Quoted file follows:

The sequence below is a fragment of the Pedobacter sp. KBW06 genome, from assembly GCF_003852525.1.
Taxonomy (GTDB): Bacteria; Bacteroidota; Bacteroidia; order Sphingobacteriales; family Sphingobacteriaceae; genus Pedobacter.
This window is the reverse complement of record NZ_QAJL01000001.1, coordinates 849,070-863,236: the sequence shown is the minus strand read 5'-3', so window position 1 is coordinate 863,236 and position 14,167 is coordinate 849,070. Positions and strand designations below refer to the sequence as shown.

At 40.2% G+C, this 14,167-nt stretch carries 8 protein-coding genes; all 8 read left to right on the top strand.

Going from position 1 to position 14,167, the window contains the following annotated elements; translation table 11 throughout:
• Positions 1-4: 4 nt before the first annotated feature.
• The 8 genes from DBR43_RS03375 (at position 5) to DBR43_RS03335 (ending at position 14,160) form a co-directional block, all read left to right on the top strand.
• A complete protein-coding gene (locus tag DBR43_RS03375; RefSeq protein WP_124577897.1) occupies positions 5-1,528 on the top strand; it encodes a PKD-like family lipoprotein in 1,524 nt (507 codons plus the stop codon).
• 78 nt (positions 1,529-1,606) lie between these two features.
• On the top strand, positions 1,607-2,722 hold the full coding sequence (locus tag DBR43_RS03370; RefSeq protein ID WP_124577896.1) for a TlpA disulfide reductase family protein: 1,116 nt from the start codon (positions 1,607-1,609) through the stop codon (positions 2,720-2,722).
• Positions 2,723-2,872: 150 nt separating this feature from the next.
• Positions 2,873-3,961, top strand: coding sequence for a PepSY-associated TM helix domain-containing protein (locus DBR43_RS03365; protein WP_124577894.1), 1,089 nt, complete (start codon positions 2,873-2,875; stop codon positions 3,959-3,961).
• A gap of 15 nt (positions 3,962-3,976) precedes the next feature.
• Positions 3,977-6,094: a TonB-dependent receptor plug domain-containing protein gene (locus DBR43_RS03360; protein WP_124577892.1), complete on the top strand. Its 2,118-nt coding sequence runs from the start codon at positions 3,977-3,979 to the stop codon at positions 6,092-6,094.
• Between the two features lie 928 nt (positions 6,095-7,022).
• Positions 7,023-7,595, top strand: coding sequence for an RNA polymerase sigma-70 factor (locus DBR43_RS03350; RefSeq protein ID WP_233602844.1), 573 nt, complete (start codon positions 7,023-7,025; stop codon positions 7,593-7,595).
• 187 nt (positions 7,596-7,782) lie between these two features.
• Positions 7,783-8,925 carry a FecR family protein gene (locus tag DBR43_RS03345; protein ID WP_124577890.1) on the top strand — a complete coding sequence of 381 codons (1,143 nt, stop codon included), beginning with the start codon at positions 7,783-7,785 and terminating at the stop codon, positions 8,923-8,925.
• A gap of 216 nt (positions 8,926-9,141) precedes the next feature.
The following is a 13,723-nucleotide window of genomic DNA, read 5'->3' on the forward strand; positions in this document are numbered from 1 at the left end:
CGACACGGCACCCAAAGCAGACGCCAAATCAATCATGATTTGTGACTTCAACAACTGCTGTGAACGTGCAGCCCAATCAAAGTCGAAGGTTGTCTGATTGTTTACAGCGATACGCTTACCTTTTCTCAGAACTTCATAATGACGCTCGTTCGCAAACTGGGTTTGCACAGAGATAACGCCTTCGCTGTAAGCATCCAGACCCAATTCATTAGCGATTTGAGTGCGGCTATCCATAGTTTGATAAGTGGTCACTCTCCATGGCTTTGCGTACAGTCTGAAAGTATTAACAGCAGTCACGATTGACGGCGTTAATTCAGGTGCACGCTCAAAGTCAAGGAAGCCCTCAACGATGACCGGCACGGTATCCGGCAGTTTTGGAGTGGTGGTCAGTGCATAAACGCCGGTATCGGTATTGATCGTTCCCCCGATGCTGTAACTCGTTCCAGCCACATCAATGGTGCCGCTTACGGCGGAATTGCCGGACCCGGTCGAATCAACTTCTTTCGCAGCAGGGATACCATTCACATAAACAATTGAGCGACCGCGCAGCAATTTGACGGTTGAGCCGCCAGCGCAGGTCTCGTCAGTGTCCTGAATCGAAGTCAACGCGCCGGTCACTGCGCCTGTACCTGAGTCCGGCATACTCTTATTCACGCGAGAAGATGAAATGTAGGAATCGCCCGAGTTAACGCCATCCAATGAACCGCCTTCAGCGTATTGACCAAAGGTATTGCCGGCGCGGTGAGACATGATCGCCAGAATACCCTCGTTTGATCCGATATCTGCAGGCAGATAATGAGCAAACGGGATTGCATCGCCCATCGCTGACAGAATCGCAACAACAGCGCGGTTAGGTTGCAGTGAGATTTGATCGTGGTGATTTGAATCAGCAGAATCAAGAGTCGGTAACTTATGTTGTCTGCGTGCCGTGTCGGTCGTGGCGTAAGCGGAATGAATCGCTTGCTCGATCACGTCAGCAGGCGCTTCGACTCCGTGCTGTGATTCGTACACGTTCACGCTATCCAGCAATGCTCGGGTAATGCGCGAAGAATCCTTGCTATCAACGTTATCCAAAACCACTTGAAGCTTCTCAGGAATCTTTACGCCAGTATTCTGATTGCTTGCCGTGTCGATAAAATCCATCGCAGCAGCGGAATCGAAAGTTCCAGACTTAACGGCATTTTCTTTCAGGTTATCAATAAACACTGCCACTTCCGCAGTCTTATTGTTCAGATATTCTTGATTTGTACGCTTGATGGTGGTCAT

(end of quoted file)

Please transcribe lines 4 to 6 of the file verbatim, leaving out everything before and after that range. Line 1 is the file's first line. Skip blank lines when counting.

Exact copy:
At 40.2% G+C, this 14,167-nt stretch carries 8 protein-coding genes; all 8 read left to right on the top strand.

Going from position 1 to position 14,167, the window contains the following annotated elements; translation table 11 throughout:
• Positions 1-4: 4 nt before the first annotated feature.